Mortgage Insurance: Definitions in Mortgage

Mortgage Insurancecan be like gum on your shoe on a hot day. In the years 2002-2007 everyone would avoid Mortgage insurance like is was a plague. The way that we would avoid Mortgage Insurance was by getting an first mortgage and combining with a second mortgage. This type of structuring was commonly referred to as 80/20, 80/10/10 or 75/25. This numbers referred to the LTV/CLTV (https://mattfreeman.wordpress.com/2009/03/19/loan-to-value-definitions-in-mortgage-continued/) .

The break-even of an investor that is lending money is considered to be 80% so if you borrow less than 80% than the investor does not need any protection. If you borrow more than 80% on one loan then the investor wants to have protection in the event you default. When you default and they have to take back the property and they have giving 90% of it’s value their loss can be 10% or greater after all the expenses to foreclose. Please be aware that there are a few exceptions to the rule namely VA and USDA loan programs.

This is where Mortgage Insurance comes into play. The mortgage insurance protect the investor when a consumer defaults and repays them for any losses that they may take. Mortgage Insurance can take on many forms and I suggest that you talk to your Mortgage Professional for the one that may best suit your situation. A few of the types of Mortgage Insurance are as follows:

BPMI – Borrower Paid Mortgage Insurance – commonly used with an FHA loan borrower paid mortgage insurance is paid by the borrower on a monthly basis. For FHA there is an Upfront Mortgage Insurance Premium and then the monthly expense. This monthly expense is in addition to your principle and interest payment, your taxes and you homeowners insurance.

LPMI – Lender Paid Mortgage Insurance – As the name states the lender pays the mortgage insurance premium for you in theory. What they do is raise the rate that you would have gotten by a said amount to cover their risk. The increased rate that you pay covers the losses because the rate is above market. (Why would you want this?)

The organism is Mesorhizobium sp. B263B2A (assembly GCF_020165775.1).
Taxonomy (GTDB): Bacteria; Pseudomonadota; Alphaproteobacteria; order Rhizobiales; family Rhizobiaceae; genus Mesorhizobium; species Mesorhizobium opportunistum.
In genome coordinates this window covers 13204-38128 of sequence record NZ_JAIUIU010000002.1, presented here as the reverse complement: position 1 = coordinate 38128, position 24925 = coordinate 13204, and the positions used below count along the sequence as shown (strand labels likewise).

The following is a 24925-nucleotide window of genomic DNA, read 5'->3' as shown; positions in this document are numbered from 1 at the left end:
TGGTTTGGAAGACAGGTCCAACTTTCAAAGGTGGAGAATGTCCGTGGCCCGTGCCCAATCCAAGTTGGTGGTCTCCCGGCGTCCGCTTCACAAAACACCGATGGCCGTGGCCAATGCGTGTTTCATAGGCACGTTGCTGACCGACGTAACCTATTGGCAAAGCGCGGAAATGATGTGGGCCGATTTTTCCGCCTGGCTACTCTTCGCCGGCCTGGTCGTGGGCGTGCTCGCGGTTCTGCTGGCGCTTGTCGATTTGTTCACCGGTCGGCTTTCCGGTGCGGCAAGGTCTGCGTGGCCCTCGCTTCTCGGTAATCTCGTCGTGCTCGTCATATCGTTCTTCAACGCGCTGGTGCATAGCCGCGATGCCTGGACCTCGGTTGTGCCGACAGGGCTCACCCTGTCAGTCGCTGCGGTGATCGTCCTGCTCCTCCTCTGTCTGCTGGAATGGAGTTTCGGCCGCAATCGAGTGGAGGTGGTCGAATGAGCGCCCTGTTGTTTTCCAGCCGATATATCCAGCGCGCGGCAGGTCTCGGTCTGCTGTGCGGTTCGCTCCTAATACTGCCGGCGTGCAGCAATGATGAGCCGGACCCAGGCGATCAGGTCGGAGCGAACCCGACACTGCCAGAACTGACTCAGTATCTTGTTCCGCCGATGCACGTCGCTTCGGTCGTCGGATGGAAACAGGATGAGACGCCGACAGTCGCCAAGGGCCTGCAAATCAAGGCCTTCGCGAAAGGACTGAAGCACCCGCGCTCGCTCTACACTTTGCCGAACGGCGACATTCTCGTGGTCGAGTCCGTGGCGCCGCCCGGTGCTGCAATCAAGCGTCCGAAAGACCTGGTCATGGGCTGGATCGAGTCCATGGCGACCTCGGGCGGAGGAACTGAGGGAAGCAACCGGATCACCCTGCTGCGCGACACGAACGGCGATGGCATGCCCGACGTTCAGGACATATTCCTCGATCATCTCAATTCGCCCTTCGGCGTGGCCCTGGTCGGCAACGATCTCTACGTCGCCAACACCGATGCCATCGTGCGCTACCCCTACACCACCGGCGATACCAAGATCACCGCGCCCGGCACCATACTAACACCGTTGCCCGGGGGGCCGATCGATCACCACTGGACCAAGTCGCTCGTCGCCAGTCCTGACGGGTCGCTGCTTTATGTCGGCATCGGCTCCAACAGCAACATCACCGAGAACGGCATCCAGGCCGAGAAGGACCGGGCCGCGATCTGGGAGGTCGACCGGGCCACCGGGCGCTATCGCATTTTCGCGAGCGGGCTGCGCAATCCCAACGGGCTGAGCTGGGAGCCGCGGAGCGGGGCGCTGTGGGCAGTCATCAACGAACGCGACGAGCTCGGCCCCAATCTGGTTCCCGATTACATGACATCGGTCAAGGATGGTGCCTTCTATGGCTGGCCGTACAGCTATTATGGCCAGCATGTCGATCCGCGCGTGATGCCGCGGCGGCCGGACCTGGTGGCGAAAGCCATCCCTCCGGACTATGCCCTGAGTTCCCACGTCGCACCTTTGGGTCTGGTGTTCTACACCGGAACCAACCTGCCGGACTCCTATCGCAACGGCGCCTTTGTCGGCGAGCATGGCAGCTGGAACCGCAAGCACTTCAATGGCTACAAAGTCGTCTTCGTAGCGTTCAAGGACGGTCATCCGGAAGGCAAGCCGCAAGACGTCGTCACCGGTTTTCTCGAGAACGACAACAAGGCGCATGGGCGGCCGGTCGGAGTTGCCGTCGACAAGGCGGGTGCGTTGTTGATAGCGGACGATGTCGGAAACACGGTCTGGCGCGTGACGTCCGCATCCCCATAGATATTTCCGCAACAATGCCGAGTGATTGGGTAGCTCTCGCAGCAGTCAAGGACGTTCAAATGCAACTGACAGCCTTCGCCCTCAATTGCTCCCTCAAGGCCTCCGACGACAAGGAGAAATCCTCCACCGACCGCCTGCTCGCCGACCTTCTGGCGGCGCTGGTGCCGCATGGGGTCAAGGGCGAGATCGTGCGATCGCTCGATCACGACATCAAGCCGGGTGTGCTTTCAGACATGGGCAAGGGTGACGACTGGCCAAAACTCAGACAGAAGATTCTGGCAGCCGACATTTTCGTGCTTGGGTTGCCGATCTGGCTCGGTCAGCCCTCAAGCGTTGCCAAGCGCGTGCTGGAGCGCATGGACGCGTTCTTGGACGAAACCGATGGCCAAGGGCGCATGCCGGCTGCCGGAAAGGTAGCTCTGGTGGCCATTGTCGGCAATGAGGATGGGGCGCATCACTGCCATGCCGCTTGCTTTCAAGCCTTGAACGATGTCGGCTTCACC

I am glad you asked that question. In 2007, Mortgage Insurance,  became tax deductible. (please note that I am not a CPA and any information here is strictly to illustrate my point. Please consult your CPA for your situation prior to making a decision). However, there were some provisions to what and who could deduct this premium. If you make greater than 100K gross you cannot deduct BPMI. Those that are in that category would have better tax benefits going with LPMI because the MI is built into the rate and Mortgage Interest is always deductible(primary residence).

The reason that 80/20 or 75/25 or 80/10/10 were popular was because the first mortgage was under the 80% break-even and the second mortgage would generally attach a higher rate by 2-3% to absorb the risk they were taken. Second Mortgage were also smaller loans.

You may here the terms PMI(private mortgage insurance), BPMI, LPMI, MIP(mortgage insurance premium) and it can get very confusing. I always recommend that you consult your professional to help explain anything you may be unsure of.

To end this summary of Mortgage Insurance I like to always give a few examples of what I might recommend and when we need or do not need mortgage insurance.

Ex. 1 –  Purchase Price 100K and you need a loan for 85K. Do we need Mortgage Insurance? The answer is yes. Since we are borrowing over 80% of the value of the home BPMI or LPMI would be needed. Another way to finance this to avoid Mortgage insurance would be to do an 80% first mortgage and a 5% second mortgage and putting 15% down. However, second mortgages are the 2009 dinosaur equivalent. They are almost extinct.

Ex. 2 – Purchase Price 200K and you need a loan for 160K.  Do we need Mortgage Insurance? The answer is no. In this case the LTV is exactly 80% and at this LTV and below there is no need for Mortgage Insurance.

In summary, Mortgage insurance is a fee that is paid by you and it is to protect the investor that is taking the chance on lending you more that 80% of the value of the home. It can be dropped when your home reaches that 80% LTV range but can be difficult to do. If you have an FHA mortgage they require 60 payments and a LTV of 78% before you an get rid of it.

If you have any questions regarding what is in this post please leave a comment or call me in the office. Thank you for your time.

As Always, Thank you for reading.

Matt Freeman

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